Find more defects
Prevent inandvertently untested changes
Defects, Changes and Tests
In a study with Munich Re, we accompanied two releases of a business information system. In both releases over 50% of the changes were not tested. These Test Gaps slipped through their very structured, multi-stage testing process unnoticed. And they turned out to have a 5x higher defect probability!
Test Gap Analysis
Teamscale’s Test Gap Analysis automatically collects all code changes from your version control system (e.g., Git or Subversion).
Coverage profilers record which code is executed in your test environments and send the data to Teamscale for analysis.
This works for all types of tests, even manual ones, as well as for all common technologies, platforms and programming languages.
Teamscale's Test Gap Analysis combines the data on code changes and code executed in tests, to show you all untested changes in your code.
Put it to Use
As a tester, you may focus on the Test Gaps on the functionality you're currently testing. You see which code has changed in this context and what has not been tested. Consider putting “no Test Gaps” on your Definition of Done!
As a test manager, you may monitor Test Gaps throughout the code base, for any time frame (e.g. since the latest release), to steer testing resources based on risks.
Test Gap Analysis shows you the gaps and who did the respective changes, to help you talk to the right people and come up with the right tests.
Types of Tests
Test Gap Analysis may consider both automated and manual tests. The coverage profiler in your test environment is independent of what or who drives the tests.
Test Gap Analysis may consider tests on all test stages, from low-level unit tests in the CI to E2E acceptance test in a pre-live environment. All you need is a coverage profiler in the retrospective environment.
Test Gap Analysis is applicable to all technologies, platforms and programming languages, for which a coverage profiler exists - which is usually the case.
Experience Less Defects
Test Gap Analysis helps you effectively prevent defects from slipping into production.
Munich Re, for example, cut the number of production defects in half, thanks to Test Gap Analysis.
Test Gap Analysis helps you prevent that untested changes ever go into production without you knowing. It is a powerful tool, to replace your testers’ gut feeling by facts everyone shares.
Munich Re, for example, reduced the their Test Gap from more than 50% to below 10%, since they started using Test Gap Analysis.
Test Gap Analysis enables you to make risk-based decisions on where to invest your precious testing resources. Identify high-stakes gaps and systematic leaks to do the best job you can.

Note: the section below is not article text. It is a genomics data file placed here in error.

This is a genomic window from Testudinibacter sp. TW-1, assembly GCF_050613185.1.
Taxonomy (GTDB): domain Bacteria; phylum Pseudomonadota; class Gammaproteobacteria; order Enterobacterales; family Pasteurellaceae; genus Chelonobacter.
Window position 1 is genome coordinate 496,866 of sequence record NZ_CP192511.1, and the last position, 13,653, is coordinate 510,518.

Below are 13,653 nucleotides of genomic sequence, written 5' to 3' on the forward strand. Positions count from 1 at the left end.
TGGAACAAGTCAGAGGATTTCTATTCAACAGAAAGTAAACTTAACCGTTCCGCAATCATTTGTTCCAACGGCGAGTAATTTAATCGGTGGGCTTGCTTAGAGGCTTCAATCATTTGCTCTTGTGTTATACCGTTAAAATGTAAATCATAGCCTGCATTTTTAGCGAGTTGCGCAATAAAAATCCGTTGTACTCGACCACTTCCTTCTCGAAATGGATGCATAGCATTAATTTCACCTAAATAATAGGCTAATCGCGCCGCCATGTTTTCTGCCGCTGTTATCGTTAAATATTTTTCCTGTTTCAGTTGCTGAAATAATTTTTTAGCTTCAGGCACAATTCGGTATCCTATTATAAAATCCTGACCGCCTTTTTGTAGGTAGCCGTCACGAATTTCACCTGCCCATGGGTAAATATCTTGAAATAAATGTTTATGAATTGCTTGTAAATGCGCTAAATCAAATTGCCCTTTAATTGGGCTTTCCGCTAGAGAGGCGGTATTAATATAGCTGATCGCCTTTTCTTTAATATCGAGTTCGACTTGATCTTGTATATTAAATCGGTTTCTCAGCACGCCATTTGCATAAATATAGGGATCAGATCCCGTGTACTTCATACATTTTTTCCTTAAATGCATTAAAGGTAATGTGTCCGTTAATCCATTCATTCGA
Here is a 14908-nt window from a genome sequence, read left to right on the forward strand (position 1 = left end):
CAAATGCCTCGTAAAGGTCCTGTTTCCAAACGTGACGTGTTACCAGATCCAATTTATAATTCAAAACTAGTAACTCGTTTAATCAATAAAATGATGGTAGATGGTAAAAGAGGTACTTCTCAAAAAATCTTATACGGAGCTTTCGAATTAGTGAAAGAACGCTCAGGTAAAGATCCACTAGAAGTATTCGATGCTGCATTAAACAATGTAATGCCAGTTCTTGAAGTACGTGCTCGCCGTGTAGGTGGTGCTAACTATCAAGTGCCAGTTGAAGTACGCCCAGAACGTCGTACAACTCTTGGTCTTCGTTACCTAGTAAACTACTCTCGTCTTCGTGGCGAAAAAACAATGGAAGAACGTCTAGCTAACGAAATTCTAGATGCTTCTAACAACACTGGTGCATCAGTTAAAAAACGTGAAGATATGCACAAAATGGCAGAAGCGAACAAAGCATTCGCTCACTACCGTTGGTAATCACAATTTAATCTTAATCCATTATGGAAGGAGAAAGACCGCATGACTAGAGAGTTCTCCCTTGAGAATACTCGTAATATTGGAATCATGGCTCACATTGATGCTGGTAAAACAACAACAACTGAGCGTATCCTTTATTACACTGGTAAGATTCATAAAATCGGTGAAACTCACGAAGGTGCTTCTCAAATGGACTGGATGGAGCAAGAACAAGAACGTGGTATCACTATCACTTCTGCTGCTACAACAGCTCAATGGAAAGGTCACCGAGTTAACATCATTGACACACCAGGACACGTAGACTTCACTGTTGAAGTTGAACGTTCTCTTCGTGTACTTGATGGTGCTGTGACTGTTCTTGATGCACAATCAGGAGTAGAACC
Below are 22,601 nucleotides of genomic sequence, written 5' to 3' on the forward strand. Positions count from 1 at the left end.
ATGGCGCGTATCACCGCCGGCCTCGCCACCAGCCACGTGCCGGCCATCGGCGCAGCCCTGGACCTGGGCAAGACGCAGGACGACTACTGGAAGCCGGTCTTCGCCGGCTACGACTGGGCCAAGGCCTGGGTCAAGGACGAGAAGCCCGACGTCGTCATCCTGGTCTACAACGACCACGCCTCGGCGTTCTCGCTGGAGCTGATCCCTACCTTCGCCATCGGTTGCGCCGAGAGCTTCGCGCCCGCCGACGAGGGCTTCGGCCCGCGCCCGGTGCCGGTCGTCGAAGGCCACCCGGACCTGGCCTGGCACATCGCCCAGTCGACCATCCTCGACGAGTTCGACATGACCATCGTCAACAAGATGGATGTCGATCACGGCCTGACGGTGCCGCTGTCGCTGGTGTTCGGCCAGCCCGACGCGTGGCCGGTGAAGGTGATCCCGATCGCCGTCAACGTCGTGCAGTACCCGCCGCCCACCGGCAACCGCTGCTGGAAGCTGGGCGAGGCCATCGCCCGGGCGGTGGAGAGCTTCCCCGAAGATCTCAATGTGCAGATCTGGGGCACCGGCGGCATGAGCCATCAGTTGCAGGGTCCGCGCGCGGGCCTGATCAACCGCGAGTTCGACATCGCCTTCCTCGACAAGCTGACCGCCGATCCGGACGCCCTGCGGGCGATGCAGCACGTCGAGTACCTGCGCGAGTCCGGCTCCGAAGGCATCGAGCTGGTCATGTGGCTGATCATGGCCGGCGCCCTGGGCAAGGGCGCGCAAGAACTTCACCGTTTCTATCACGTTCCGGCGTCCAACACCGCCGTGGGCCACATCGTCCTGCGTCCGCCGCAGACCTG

Everything you need to know about Test Gap Analysis. Can’t find the answer you’re looking for? Please chat to our friendly team.
Most defects occur in new or changed code. Untested changes have a 5x times higher likelihood of still containing a defect.
The reason usually is that information about changes is spread across different systems, teams and individuals. In the face of such incomplete information, no one holds the complete big picture.
We say some code (a method, function, line, branch, ...) is covered, when it is executed by a test. Note that this is different from feature coverage, which does not consider the actual code.
A coverage profiler is a tool that attaches to your software system, to record which part of the code gets executed during runtime. There are quite different technical approaches to this, depending on the technology.
Teamscale's Test Gap Analysis automatically updates whenever new changes are made or additional tests are run. You may concentrate on developing your product and use the Test Gaps to steer your testing efforts.
No. Test Gap Analysis tells you where you missed things in your testing. Like with any testing, it cannot guarantee the absence of defects. Nor does it assess the quality of your tests. You still need good people doing a good job testing!
No. Closing all Test Gaps should never be a goal in itself. Use the Test Gaps for informed decisions about whether you need additional tests and what for. And don't let "perfect" be the enemy of "good enough".
Would you like to exchange experiences on Test Gap Analysis?
Any complex analysis raises questions. Is it applicable to you at all? What experiences have other companies in your industry had with Test Gap Analysis? Are the technologies you use supported? To name just a few.
I have dealt with Test Gap Analysis for over 10 years. In research papers, speaking at industry conferences, talking to testers and test managers, and working with customers who have been using it for years.
I’m happy to chat with you about Test Gap Analysis!
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